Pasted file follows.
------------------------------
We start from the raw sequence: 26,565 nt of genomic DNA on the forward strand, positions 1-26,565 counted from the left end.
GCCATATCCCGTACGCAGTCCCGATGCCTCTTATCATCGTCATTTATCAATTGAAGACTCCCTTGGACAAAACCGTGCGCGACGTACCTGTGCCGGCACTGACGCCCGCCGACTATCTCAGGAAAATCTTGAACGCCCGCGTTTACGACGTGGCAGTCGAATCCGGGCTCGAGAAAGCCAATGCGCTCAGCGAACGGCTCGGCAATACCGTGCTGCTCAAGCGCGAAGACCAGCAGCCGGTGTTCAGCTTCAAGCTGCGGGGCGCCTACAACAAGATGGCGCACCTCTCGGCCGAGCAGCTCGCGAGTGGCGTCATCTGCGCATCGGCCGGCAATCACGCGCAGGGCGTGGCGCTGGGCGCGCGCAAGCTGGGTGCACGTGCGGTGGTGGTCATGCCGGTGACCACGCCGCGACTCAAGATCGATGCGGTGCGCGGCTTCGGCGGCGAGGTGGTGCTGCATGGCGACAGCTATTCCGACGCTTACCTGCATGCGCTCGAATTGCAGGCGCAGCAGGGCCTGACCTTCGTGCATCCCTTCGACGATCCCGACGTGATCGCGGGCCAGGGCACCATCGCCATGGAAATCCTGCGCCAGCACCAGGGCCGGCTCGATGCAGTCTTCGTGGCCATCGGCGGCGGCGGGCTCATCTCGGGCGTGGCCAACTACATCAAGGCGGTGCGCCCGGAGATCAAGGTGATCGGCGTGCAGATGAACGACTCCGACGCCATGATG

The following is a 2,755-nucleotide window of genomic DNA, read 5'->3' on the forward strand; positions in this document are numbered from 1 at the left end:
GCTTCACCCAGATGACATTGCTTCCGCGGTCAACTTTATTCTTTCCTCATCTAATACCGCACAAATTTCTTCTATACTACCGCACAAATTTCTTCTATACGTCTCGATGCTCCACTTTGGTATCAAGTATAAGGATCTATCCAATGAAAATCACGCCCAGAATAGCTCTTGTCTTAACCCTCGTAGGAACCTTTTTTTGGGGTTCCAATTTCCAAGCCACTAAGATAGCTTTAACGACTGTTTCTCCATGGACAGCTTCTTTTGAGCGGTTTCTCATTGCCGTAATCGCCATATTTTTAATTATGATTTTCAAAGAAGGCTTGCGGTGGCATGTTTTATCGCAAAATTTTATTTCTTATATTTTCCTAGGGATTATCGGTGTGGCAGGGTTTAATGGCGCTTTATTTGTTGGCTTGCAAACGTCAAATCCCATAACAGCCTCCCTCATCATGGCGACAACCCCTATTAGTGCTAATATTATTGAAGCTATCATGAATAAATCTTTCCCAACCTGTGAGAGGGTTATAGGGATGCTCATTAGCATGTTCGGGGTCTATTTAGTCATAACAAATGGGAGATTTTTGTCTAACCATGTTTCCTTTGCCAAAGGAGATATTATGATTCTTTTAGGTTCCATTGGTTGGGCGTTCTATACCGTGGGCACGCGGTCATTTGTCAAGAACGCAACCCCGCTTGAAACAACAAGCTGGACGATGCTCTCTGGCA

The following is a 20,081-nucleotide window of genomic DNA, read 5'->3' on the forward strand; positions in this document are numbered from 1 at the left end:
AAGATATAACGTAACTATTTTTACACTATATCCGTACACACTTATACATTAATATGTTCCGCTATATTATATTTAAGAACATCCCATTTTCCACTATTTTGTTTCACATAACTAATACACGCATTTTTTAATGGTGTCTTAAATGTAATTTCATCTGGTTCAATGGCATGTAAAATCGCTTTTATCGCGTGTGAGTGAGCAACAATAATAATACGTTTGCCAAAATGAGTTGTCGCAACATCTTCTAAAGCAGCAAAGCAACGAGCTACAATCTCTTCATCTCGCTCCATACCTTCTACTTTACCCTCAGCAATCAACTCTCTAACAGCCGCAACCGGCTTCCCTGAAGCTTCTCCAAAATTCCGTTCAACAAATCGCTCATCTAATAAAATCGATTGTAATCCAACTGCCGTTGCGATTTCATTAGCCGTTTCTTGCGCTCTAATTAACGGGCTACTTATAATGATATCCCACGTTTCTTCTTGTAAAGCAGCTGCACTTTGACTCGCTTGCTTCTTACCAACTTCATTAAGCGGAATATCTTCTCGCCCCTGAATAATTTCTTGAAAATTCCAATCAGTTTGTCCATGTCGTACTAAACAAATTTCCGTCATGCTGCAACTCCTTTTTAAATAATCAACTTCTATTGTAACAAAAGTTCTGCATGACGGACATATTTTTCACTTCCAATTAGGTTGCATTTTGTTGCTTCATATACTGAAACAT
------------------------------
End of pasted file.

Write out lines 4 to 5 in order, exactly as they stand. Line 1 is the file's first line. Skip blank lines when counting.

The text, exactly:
GCTTCACCCAGATGACATTGCTTCCGCGGTCAACTTTATTCTTTCCTCATCTAATACCGCACAAATTTCTTCTATACTACCGCACAAATTTCTTCTATACGTCTCGATGCTCCACTTTGGTATCAAGTATAAGGATCTATCCAATGAAAATCACGCCCAGAATAGCTCTTGTCTTAACCCTCGTAGGAACCTTTTTTTGGGGTTCCAATTTCCAAGCCACTAAGATAGCTTTAACGACTGTTTCTCCATGGACAGCTTCTTTTGAGCGGTTTCTCATTGCCGTAATCGCCATATTTTTAATTATGATTTTCAAAGAAGGCTTGCGGTGGCATGTTTTATCGCAAAATTTTATTTCTTATATTTTCCTAGGGATTATCGGTGTGGCAGGGTTTAATGGCGCTTTATTTGTTGGCTTGCAAACGTCAAATCCCATAACAGCCTCCCTCATCATGGCGACAACCCCTATTAGTGCTAATATTATTGAAGCTATCATGAATAAATCTTTCCCAACCTGTGAGAGGGTTATAGGGATGCTCATTAGCATGTTCGGGGTCTATTTAGTCATAACAAATGGGAGATTTTTGTCTAACCATGTTTCCTTTGCCAAAGGAGATATTATGATTCTTTTAGGTTCCATTGGTTGGGCGTTCTATACCGTGGGCACGCGGTCATTTGTCAAGAACGCAACCCCGCTTGAAACAACAAGCTGGACGATGCTCTCTGGCA

The following is a 20,081-nucleotide window of genomic DNA, read 5'->3' on the forward strand; positions in this document are numbered from 1 at the left end: